- that which thinks, feels, perceives, intends, etc., as contrasted with the objects of thought, feeling, etc.
- the self or ego.
Origin of subject
synonym study for subject
OTHER WORDS FROM subject
How to use subject in a sentence
Nationally, more than 100,000 students were subjected to the practices.National Ban on School Use of Seclusion and Restraint of Students Introduced in Congress|by Jodi S. Cohen, ProPublica and Jennifer Smith Richards, Chicago Tribune|November 19, 2020|ProPublica
We first started with allowing her to choose which subject she tackled first, then second.Distance learning was a disaster. So I decided to teach my daughter myself.|Tracey Lewis-Giggetts|November 19, 2020|Washington Post
They also note that the documents would be subject to confidentiality restrictions and could be used only in the context of the lawsuits.The Boeing 737 MAX Is Cleared to Fly. Families of People Who Died on the Planes Wait for Answers.|by Alec MacGillis|November 19, 2020|ProPublica
Jung would schedule a two-part series of talks on the subject.The Synchronicity of Wolfgang Pauli and Carl Jung - Issue 93: Forerunners|Paul Halpern|November 18, 2020|Nautilus
Laptops get hot when you subject them to resource-intensive activities.Apple’s M1 chip makes the new MacBook Air shockingly good|Stan Horaczek|November 18, 2020|Popular-Science
Can we find a way to prevent invidious discrimination without subjecting ourselves to government-enforced ideologies?
Subjecting them to a majority vote would have also allowed the bills to be subject to amendment, which could include a clean CR.
He is merciless toward his characters, subjecting them to all manner of suffering and cruelty.The Werewolf Novel as Post-9/11 Political Allegory?|Roxane Gay|May 16, 2013|DAILY BEAST
The people on the waterfront are irresponsibly subjecting their children to unacceptable conditions.
It consisted in subjecting some of the docile herbivora more fully to human mastership.Man And His Ancestor|Charles Morris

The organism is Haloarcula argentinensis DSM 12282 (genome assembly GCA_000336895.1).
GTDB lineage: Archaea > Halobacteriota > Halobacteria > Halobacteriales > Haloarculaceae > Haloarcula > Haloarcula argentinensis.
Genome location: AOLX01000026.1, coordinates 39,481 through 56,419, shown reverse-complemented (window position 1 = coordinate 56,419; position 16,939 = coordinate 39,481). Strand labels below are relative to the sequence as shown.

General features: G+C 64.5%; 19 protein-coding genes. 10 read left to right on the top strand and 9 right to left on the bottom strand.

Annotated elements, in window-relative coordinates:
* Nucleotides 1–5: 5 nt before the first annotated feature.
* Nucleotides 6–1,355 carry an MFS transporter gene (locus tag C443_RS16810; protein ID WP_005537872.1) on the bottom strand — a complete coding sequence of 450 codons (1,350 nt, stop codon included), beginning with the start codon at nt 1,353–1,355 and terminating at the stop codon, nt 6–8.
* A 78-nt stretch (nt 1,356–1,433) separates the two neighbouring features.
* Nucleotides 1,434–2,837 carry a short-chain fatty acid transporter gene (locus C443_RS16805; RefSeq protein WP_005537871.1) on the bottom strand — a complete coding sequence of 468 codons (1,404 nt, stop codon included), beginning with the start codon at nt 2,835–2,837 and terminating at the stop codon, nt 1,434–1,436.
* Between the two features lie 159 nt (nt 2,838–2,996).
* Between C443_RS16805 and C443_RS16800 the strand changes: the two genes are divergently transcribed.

Sogrange strolled around the room, subjecting it everywhere to a close scrutiny.The Double Four|E. Phillips Oppenheim
There is no use of trying to do too much and you have begun to show the strain to which you have been subjecting yourself.Mrs. Raffles|John Kendrick Bangs
The best oil was made by subjecting the berries at first to a gentle pressure only.The Private Life of the Romans|Harold Whetstone Johnston
This may be demonstrated by subjecting the solution to electrolysis in a U-tube (p. 45).
British Dictionary definitions for subject
- the predominant theme or topic, as of a book, discussion, etc
- (in combination)subject-heading
- that which thinks or feels as opposed to the object of thinking and feeling; the self or the mind
- a substance as opposed to its attributes
- the term of a categorial statement of which something is predicated
- the reference or denotation of the subject term of a statement. The subject of John is tall is not the name John, but John himself
Derived forms of subjectsubjectable, adjectivesubjectability, nounsubjectless, adjectivesubject-like, adjective
Word Origin for subject
Cultural definitions for subject
A part of every sentence. The subject tells what the sentence is about; it contains the main noun or noun phrase: “The car crashed into the railing”; “Judy and two of her friends were elected to the National Honor Society.” In some cases the subject is implied: you is the implied subject in “Get me some orange juice.” (Compare predicate.)
Other Idioms and Phrases with subject
In addition to the idiom beginning with subject
- subject to, be
- change the subject